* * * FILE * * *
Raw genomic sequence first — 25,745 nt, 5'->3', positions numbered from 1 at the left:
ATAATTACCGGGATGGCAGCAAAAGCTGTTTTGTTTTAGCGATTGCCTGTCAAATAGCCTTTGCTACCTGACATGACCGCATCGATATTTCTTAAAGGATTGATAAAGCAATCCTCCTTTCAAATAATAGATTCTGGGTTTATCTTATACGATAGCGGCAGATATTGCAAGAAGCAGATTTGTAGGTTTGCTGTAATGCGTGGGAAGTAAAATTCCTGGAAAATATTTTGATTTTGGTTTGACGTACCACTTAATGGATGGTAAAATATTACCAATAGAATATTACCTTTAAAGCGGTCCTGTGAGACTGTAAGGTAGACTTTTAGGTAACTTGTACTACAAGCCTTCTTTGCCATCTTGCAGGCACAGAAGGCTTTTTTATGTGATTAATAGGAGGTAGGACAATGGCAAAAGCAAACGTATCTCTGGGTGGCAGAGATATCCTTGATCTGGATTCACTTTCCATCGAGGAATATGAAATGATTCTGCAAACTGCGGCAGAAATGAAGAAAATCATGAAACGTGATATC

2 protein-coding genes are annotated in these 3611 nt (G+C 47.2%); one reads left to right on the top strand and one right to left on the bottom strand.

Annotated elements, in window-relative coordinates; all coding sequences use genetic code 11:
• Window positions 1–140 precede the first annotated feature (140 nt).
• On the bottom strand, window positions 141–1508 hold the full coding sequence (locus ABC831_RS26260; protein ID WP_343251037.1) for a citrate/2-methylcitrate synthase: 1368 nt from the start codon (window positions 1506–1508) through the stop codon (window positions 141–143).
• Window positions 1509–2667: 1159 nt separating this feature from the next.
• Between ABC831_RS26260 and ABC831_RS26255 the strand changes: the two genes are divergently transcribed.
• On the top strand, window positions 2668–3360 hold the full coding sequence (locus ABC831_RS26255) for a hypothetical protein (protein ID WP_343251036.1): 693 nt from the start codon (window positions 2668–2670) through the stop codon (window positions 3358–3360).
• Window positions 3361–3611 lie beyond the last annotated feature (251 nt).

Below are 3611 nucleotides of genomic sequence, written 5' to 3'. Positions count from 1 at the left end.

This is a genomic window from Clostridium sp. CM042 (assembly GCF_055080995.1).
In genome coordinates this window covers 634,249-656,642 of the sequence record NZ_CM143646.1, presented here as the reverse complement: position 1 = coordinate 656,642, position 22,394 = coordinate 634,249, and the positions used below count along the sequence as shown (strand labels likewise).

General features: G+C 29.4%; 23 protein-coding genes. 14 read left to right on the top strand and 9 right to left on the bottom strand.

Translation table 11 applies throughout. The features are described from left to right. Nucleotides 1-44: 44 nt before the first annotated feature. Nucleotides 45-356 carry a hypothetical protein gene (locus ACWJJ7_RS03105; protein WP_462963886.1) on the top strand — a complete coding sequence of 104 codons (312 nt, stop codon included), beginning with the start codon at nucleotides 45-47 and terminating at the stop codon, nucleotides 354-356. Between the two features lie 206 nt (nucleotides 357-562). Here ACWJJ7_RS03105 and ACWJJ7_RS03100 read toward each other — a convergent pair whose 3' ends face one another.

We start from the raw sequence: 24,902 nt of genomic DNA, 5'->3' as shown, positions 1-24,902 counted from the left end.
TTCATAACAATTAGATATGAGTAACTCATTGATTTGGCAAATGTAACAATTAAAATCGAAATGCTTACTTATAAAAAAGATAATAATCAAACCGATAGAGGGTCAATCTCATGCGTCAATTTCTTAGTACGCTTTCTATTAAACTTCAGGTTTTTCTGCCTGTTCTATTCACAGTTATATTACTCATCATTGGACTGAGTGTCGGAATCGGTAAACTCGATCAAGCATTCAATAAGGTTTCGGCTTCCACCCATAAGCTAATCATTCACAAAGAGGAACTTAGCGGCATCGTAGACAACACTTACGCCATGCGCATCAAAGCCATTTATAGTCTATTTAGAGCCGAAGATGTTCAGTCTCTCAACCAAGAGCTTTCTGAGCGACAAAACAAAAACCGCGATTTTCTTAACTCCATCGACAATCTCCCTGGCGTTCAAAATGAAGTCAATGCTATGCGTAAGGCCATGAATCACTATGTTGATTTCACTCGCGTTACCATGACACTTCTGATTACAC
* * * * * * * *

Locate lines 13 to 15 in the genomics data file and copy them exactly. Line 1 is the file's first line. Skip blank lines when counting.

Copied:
In genome coordinates this window covers 634,249-656,642 of the sequence record NZ_CM143646.1, presented here as the reverse complement: position 1 = coordinate 656,642, position 22,394 = coordinate 634,249, and the positions used below count along the sequence as shown (strand labels likewise).

General features: G+C 29.4%; 23 protein-coding genes. 14 read left to right on the top strand and 9 right to left on the bottom strand.

Translation table 11 applies throughout. The features are described from left to right. Nucleotides 1-44: 44 nt before the first annotated feature. Nucleotides 45-356 carry a hypothetical protein gene (locus ACWJJ7_RS03105; protein WP_462963886.1) on the top strand — a complete coding sequence of 104 codons (312 nt, stop codon included), beginning with the start codon at nucleotides 45-47 and terminating at the stop codon, nucleotides 354-356. Between the two features lie 206 nt (nucleotides 357-562). Here ACWJJ7_RS03105 and ACWJJ7_RS03100 read toward each other — a convergent pair whose 3' ends face one another.